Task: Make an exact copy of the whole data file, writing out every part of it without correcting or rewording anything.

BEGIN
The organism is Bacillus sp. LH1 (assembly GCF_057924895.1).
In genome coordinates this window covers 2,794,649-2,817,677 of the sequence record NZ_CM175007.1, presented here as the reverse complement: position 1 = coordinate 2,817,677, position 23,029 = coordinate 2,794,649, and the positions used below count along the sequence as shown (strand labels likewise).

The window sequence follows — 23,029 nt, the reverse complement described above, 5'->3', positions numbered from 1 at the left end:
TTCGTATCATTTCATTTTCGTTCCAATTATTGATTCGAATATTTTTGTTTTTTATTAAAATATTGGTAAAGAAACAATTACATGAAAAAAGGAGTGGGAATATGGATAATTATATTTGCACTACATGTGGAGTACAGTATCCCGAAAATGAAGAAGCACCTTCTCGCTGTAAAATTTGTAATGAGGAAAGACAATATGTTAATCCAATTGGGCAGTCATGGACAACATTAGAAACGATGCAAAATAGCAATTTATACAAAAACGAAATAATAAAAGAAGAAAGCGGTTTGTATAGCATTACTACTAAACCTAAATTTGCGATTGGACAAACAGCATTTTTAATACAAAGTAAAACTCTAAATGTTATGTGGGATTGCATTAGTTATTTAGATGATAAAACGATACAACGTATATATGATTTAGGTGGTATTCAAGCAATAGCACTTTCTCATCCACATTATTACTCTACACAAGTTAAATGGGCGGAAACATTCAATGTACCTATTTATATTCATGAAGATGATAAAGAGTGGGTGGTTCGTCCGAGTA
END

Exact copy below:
The organism is Bacillus sp. LH1 (assembly GCF_057924895.1).
In genome coordinates this window covers 2,794,649-2,817,677 of the sequence record NZ_CM175007.1, presented here as the reverse complement: position 1 = coordinate 2,817,677, position 23,029 = coordinate 2,794,649, and the positions used below count along the sequence as shown (strand labels likewise).

The window sequence follows — 23,029 nt, the reverse complement described above, 5'->3', positions numbered from 1 at the left end:
TTCGTATCATTTCATTTTCGTTCCAATTATTGATTCGAATATTTTTGTTTTTTATTAAAATATTGGTAAAGAAACAATTACATGAAAAAAGGAGTGGGAATATGGATAATTATATTTGCACTACATGTGGAGTACAGTATCCCGAAAATGAAGAAGCACCTTCTCGCTGTAAAATTTGTAATGAGGAAAGACAATATGTTAATCCAATTGGGCAGTCATGGACAACATTAGAAACGATGCAAAATAGCAATTTATACAAAAACGAAATAATAAAAGAAGAAAGCGGTTTGTATAGCATTACTACTAAACCTAAATTTGCGATTGGACAAACAGCATTTTTAATACAAAGTAAAACTCTAAATGTTATGTGGGATTGCATTAGTTATTTAGATGATAAAACGATACAACGTATATATGATTTAGGTGGTATTCAAGCAATAGCACTTTCTCATCCACATTATTACTCTACACAAGTTAAATGGGCGGAAACATTCAATGTACCTATTTATATTCATGAAGATGATAAAGAGTGGGTGGTTCGTCCGAGTA